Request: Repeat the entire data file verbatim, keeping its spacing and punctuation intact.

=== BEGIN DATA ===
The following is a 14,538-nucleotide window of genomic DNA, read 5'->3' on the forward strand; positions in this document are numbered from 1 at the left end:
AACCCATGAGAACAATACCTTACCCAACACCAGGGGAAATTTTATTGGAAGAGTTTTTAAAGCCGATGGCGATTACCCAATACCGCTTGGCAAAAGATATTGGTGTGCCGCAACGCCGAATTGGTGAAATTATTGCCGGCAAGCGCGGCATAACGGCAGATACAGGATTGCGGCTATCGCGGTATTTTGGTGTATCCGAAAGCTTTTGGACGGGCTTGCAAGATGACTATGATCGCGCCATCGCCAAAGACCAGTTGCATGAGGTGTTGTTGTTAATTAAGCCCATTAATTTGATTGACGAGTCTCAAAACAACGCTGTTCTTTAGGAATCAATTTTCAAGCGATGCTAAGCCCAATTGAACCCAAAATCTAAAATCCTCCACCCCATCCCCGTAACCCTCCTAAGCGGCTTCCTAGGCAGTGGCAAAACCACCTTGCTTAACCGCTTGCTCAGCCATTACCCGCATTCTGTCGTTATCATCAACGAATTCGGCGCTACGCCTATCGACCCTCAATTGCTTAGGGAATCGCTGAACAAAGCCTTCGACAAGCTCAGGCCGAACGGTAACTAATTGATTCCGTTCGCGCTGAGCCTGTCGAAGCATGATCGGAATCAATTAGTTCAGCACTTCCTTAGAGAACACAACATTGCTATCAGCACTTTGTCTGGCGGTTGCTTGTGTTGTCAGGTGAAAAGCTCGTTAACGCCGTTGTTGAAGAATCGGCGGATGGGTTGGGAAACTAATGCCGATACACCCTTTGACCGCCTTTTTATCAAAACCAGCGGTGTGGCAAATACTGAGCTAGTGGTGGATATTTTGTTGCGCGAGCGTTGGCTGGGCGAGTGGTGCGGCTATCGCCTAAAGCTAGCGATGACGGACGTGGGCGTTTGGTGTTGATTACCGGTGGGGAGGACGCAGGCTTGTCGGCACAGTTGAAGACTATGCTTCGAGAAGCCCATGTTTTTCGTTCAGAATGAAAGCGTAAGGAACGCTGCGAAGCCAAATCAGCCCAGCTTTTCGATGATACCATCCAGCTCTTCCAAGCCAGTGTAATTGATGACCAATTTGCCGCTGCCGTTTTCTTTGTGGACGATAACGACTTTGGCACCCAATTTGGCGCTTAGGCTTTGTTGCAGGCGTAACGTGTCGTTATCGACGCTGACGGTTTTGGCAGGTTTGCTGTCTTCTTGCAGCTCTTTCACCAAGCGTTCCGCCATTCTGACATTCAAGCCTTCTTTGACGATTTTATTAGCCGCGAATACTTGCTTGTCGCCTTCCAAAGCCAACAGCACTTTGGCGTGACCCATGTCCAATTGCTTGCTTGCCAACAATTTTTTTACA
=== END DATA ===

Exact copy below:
The following is a 14,538-nucleotide window of genomic DNA, read 5'->3' on the forward strand; positions in this document are numbered from 1 at the left end:
AACCCATGAGAACAATACCTTACCCAACACCAGGGGAAATTTTATTGGAAGAGTTTTTAAAGCCGATGGCGATTACCCAATACCGCTTGGCAAAAGATATTGGTGTGCCGCAACGCCGAATTGGTGAAATTATTGCCGGCAAGCGCGGCATAACGGCAGATACAGGATTGCGGCTATCGCGGTATTTTGGTGTATCCGAAAGCTTTTGGACGGGCTTGCAAGATGACTATGATCGCGCCATCGCCAAAGACCAGTTGCATGAGGTGTTGTTGTTAATTAAGCCCATTAATTTGATTGACGAGTCTCAAAACAACGCTGTTCTTTAGGAATCAATTTTCAAGCGATGCTAAGCCCAATTGAACCCAAAATCTAAAATCCTCCACCCCATCCCCGTAACCCTCCTAAGCGGCTTCCTAGGCAGTGGCAAAACCACCTTGCTTAACCGCTTGCTCAGCCATTACCCGCATTCTGTCGTTATCATCAACGAATTCGGCGCTACGCCTATCGACCCTCAATTGCTTAGGGAATCGCTGAACAAAGCCTTCGACAAGCTCAGGCCGAACGGTAACTAATTGATTCCGTTCGCGCTGAGCCTGTCGAAGCATGATCGGAATCAATTAGTTCAGCACTTCCTTAGAGAACACAACATTGCTATCAGCACTTTGTCTGGCGGTTGCTTGTGTTGTCAGGTGAAAAGCTCGTTAACGCCGTTGTTGAAGAATCGGCGGATGGGTTGGGAAACTAATGCCGATACACCCTTTGACCGCCTTTTTATCAAAACCAGCGGTGTGGCAAATACTGAGCTAGTGGTGGATATTTTGTTGCGCGAGCGTTGGCTGGGCGAGTGGTGCGGCTATCGCCTAAAGCTAGCGATGACGGACGTGGGCGTTTGGTGTTGATTACCGGTGGGGAGGACGCAGGCTTGTCGGCACAGTTGAAGACTATGCTTCGAGAAGCCCATGTTTTTCGTTCAGAATGAAAGCGTAAGGAACGCTGCGAAGCCAAATCAGCCCAGCTTTTCGATGATACCATCCAGCTCTTCCAAGCCAGTGTAATTGATGACCAATTTGCCGCTGCCGTTTTCTTTGTGGACGATAACGACTTTGGCACCCAATTTGGCGCTTAGGCTTTGTTGCAGGCGTAACGTGTCGTTATCGACGCTGACGGTTTTGGCAGGTTTGCTGTCTTCTTGCAGCTCTTTCACCAAGCGTTCCGCCATTCTGACATTCAAGCCTTCTTTGACGATTTTATTAGCCGCGAATACTTGCTTGTCGCCTTCCAAAGCCAACAGCACTTTGGCGTGACCCATGTCCAATTGCTTGCTTGCCAACAATTTTTTTACA